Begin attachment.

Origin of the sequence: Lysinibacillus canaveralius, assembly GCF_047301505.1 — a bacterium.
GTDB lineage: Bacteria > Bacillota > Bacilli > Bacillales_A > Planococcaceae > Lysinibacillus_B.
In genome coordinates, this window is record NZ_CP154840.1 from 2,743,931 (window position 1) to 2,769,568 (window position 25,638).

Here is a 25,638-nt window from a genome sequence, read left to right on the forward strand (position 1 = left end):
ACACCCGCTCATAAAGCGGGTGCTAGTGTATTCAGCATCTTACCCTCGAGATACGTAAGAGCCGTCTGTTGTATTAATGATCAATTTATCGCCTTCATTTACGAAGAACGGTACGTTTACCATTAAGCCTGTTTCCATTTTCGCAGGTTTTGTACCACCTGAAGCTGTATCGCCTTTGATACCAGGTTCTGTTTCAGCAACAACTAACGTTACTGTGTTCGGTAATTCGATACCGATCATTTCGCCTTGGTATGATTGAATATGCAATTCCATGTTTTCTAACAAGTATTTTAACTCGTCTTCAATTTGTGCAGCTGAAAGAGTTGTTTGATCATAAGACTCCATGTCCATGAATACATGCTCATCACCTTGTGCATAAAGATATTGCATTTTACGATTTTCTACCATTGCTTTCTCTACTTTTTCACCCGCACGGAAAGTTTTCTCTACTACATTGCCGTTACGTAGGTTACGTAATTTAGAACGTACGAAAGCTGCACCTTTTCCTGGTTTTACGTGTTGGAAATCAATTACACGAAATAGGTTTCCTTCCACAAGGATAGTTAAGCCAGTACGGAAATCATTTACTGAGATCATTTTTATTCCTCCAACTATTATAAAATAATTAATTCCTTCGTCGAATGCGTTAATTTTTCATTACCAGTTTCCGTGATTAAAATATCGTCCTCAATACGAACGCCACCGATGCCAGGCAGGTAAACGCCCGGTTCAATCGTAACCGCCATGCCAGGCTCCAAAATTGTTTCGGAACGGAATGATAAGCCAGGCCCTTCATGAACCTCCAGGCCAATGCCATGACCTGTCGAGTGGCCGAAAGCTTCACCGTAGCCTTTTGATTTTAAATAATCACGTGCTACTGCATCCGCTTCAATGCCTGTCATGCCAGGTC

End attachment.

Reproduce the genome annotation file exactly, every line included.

Origin of the sequence: Lysinibacillus canaveralius, assembly GCF_047301505.1 — a bacterium.
GTDB lineage: Bacteria > Bacillota > Bacilli > Bacillales_A > Planococcaceae > Lysinibacillus_B.
In genome coordinates, this window is record NZ_CP154840.1 from 2,743,931 (window position 1) to 2,769,568 (window position 25,638).

Here is a 25,638-nt window from a genome sequence, read left to right on the forward strand (position 1 = left end):
ACACCCGCTCATAAAGCGGGTGCTAGTGTATTCAGCATCTTACCCTCGAGATACGTAAGAGCCGTCTGTTGTATTAATGATCAATTTATCGCCTTCATTTACGAAGAACGGTACGTTTACCATTAAGCCTGTTTCCATTTTCGCAGGTTTTGTACCACCTGAAGCTGTATCGCCTTTGATACCAGGTTCTGTTTCAGCAACAACTAACGTTACTGTGTTCGGTAATTCGATACCGATCATTTCGCCTTGGTATGATTGAATATGCAATTCCATGTTTTCTAACAAGTATTTTAACTCGTCTTCAATTTGTGCAGCTGAAAGAGTTGTTTGATCATAAGACTCCATGTCCATGAATACATGCTCATCACCTTGTGCATAAAGATATTGCATTTTACGATTTTCTACCATTGCTTTCTCTACTTTTTCACCCGCACGGAAAGTTTTCTCTACTACATTGCCGTTACGTAGGTTACGTAATTTAGAACGTACGAAAGCTGCACCTTTTCCTGGTTTTACGTGTTGGAAATCAATTACACGAAATAGGTTTCCTTCCACAAGGATAGTTAAGCCAGTACGGAAATCATTTACTGAGATCATTTTTATTCCTCCAACTATTATAAAATAATTAATTCCTTCGTCGAATGCGTTAATTTTTCATTACCAGTTTCCGTGATTAAAATATCGTCCTCAATACGAACGCCACCGATGCCAGGCAGGTAAACGCCCGGTTCAATCGTAACCGCCATGCCAGGCTCCAAAATTGTTTCGGAACGGAATGATAAGCCAGGCCCTTCATGAACCTCCAGGCCAATGCCATGACCTGTCGAGTGGCCGAAAGCTTCACCGTAGCCTTTTGATTTTAAATAATCACGTGCTACTGCATCCGCTTCAATGCCTGTCATGCCAGGTC